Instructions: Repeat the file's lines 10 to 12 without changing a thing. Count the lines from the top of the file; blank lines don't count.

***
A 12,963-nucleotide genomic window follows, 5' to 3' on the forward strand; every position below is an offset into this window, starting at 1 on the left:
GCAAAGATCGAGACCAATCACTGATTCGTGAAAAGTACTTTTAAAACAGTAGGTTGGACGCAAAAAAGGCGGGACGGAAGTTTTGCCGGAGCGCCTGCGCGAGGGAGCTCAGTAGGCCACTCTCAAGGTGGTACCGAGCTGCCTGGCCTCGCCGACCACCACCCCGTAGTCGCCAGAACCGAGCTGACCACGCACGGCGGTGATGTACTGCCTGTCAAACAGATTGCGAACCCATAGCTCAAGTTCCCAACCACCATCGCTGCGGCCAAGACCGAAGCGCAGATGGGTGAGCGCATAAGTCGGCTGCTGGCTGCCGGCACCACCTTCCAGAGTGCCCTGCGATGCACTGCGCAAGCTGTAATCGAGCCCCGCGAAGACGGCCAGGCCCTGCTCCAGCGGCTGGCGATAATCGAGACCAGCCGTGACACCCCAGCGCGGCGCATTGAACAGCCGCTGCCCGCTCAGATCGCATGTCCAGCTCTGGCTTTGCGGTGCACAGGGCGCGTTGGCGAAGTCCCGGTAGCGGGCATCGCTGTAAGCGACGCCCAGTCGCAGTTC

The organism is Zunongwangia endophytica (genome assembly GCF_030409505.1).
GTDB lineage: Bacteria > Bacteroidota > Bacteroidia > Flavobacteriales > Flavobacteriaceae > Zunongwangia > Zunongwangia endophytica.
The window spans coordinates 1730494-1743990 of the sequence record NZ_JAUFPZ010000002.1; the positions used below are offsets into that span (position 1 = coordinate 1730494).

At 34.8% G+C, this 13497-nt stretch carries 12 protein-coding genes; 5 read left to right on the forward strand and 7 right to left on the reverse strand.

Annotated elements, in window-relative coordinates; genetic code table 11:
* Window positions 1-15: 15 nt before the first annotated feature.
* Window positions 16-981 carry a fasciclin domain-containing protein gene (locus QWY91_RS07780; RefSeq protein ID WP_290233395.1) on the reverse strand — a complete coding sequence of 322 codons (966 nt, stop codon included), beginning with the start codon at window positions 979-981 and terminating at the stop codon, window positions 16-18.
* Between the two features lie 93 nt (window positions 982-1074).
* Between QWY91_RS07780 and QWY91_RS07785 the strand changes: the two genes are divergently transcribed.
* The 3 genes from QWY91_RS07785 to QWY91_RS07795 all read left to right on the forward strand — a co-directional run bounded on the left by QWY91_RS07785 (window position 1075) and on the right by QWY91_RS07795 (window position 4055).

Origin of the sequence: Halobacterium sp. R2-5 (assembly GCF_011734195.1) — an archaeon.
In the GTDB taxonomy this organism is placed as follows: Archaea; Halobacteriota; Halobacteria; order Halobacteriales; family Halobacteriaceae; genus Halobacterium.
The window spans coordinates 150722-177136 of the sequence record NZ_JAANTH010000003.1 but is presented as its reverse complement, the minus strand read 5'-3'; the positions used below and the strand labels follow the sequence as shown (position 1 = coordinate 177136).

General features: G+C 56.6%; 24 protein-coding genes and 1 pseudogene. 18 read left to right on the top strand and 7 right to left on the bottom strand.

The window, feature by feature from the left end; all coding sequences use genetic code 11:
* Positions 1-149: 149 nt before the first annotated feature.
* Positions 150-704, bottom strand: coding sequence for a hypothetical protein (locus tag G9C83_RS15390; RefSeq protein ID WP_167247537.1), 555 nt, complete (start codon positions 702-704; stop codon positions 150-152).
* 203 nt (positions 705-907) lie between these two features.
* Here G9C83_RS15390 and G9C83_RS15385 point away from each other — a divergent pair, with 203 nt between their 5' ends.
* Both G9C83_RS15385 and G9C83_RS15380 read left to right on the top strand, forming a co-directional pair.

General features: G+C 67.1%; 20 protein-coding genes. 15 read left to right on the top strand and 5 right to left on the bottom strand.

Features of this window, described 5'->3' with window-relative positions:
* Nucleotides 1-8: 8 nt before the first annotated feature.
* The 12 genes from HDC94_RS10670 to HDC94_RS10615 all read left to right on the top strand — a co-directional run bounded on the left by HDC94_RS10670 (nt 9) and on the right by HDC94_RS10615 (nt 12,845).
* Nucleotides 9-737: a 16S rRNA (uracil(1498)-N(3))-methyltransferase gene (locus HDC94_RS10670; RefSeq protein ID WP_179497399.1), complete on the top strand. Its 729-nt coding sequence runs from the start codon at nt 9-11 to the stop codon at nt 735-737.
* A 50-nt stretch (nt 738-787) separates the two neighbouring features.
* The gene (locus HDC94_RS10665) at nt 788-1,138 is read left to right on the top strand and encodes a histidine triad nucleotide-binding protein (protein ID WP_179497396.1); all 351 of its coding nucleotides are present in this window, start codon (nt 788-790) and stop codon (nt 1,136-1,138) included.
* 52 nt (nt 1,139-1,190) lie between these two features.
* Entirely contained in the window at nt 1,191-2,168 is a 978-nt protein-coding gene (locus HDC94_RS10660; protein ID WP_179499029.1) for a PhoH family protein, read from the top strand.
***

* Between the two features lie 93 nt (window positions 982-1074).
* Between QWY91_RS07780 and QWY91_RS07785 the strand changes: the two genes are divergently transcribed.
* The 3 genes from QWY91_RS07785 to QWY91_RS07795 all read left to right on the forward strand — a co-directional run bounded on the left by QWY91_RS07785 (window position 1075) and on the right by QWY91_RS07795 (window position 4055).